Matt Stoller has a thought-provoking post about the Trump supporter who was shot while trying to break into the Speaker’s Chamber in the Capitol building on January 6. Her name is Ashli Babbitt and she was the subject of a New York Times profile, on which Stoller drew.
According to the New York Times, Babbitt was a 35 year-old woman from California who spent 14 years serving in the U.S. Air Force, deploying to both Iraq and Afghanistan. The U.S. government sent Babbitt abroad eight times, and though not every time was in a combat zone, such repeated deployments into violent areas tend to cause brain damage.
After her time at war, Babbitt had a modest propensity for violence, threatening a rival love interest by rear ending her with a car in 2016. She married, and bought a small business with her husband, a pool supply company called Fowlers Pool Service and Supply. There she ran into commercial problems common to small businesses these days.
She borrowed money at an extortionate rate (169%), then defaulted, but sued on the grounds that her lender had cheated her with too high of an interest rate. She lost, as “courts have held that such arrangements don’t amount to loans and are not bound by usury laws.” At which point she became more into politics through social media, and then was sucked into the QAnon conspiracy-theory-cum-cult.
So, says Stoller,
here’s the profile of a rioter, a working class person who went overseas eight times in military service, including two combat zones, who then tried her hand at a small business where financial predators and monopolists lurked. She then fell in with conspiratorial social media, and turned into a violent rioter who, like most of the rioters, thought she was defending America by overturning an election.
It’s easy to mock this kind of thinking, to see rioters as losers or racists. And no doubt there’s a strain of deep-seated racial animus that is with us and always will be, but I think ascribing all of it to such an explanation is too simple. Racist or no, Babbitt really was at one point a patriotic American, serving in the military for over half her adult life. More broadly, she’s far from alone in expressing rage at the status quo. There have protests against the existing social order for almost a decade, starting with the Tea Party, Occupy Wall Street, and then Black Lives Matter in 2014 and accelerating into protests and riots earlier this year. I’ve written about the relationship between unrest and corporate power in the context of those protests, a sense of alienation that normal political channels, that politics itself is not a realistic path for addressing social problems.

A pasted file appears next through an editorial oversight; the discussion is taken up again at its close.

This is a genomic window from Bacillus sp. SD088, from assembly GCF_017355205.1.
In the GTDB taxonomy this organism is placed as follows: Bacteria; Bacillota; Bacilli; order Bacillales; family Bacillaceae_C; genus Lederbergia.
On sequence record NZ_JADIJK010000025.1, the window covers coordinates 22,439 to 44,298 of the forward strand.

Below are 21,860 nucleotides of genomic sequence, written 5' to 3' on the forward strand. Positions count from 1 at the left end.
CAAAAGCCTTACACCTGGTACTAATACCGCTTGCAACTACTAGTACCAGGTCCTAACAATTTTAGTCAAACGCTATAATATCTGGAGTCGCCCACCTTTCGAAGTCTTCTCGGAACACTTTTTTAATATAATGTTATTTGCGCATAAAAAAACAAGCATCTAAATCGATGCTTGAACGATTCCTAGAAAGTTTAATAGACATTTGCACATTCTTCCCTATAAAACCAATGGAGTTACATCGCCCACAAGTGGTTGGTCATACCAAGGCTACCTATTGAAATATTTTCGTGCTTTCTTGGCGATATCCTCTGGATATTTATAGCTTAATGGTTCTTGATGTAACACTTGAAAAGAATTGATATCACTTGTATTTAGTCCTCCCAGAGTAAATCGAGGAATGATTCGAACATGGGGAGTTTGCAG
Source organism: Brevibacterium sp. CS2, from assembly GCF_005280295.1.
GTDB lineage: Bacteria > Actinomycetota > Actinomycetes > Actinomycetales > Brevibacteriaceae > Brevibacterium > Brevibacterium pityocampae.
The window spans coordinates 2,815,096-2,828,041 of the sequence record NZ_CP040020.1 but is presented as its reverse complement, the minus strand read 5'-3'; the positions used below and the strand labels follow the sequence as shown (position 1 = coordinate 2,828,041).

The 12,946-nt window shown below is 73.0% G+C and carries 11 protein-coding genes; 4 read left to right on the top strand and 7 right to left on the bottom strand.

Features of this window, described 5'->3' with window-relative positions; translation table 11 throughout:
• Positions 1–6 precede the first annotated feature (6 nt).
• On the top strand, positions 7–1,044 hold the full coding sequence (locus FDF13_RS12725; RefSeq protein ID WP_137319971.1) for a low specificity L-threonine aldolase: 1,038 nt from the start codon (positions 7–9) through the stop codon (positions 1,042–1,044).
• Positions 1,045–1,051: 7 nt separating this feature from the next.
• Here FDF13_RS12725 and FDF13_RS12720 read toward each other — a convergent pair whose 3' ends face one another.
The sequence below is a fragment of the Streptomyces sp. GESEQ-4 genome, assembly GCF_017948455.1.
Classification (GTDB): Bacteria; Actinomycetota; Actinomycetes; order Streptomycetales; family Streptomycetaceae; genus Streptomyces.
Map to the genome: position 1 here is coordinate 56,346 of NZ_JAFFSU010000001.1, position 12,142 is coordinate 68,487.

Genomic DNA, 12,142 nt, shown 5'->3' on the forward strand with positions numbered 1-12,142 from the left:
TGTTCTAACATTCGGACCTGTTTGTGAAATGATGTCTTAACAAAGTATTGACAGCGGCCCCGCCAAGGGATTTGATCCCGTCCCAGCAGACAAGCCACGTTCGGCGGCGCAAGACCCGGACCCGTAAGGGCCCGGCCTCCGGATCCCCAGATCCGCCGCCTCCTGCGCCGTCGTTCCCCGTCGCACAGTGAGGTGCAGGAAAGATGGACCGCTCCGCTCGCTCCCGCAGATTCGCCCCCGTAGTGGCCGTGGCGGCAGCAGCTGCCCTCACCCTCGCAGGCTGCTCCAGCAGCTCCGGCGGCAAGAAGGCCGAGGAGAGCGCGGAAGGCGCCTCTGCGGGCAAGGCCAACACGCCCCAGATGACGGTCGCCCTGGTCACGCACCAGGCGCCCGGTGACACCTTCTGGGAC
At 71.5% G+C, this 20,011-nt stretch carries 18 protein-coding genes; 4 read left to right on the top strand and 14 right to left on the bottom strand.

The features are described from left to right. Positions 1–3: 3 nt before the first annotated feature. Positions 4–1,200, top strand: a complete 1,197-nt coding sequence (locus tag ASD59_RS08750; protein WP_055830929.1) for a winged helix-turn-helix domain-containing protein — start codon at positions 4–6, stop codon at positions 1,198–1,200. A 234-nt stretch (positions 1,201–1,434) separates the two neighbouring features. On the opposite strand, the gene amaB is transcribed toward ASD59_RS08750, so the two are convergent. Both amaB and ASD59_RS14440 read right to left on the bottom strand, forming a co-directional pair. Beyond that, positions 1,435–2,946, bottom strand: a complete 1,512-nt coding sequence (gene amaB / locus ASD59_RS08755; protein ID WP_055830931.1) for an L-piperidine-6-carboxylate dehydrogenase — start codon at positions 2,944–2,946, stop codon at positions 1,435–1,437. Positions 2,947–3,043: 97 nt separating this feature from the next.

Babbitt, he argues,
was both an adult making dangerous political choices, and a product of our policy regime, having been a soldier in a violent unnecessary war and trying to make her way a society that enables predators to make money through financial chicanery and addictive products. She chose poorly, but she also had few choices to make, one of which was getting on social media and being lured into joining a violent and paranoid cult of personality.
As everyone and his dog has realised by now, the shambolic insurgency on January 6 has been a long-time building. It was the culmination of a decade-long process of alienation, inequality, white supremacy and right-wing and neo-fascist resurgence. But it leaves the US with an almost existential problem.
There are, Stoller thinks, only two paths in a representative democracy which has a large group of its citizens who live in a cult-like artificial world of misinformation, and many more who rightly or wrongly don’t trust any political institution.
One is to try to strip these people of representation and political power; that is the guiding idea behind removing Trump, as well as a whole host of conservatives, off of Silicon Valley platforms that have become essential to modern society.
The trouble is that “removing these people is a choice to not have a society, to pretend that we can put these people into a closet somewhere and ignore them.”
It’s not going to work.
The alternative Stoller sees is less dramatic.
We can take on the legal framework behind social media so these products aren’t addictive and radicalizing. As I’ve written, there are legal immunities and policy choices that allow Facebook to profit in especially toxic ways through compiling detailed user profiles and targeting them with ads. If we change how social media companies make money, we can change how these services operate to make them socially beneficial instead of engines of radicalization.
Yep. The business model is the key to this. If it’s not brought under control then the game’s up. So there is an urgent connection between antitrust and other forms of regulation and the future of the US as a functioning democracy. Trump may or may not be finished, but the line of elected Republican presidential-hopefuls who lined up in the Senate and House to try to overturn the election shows that the supply-line of prospective autocrats is flowing nicely.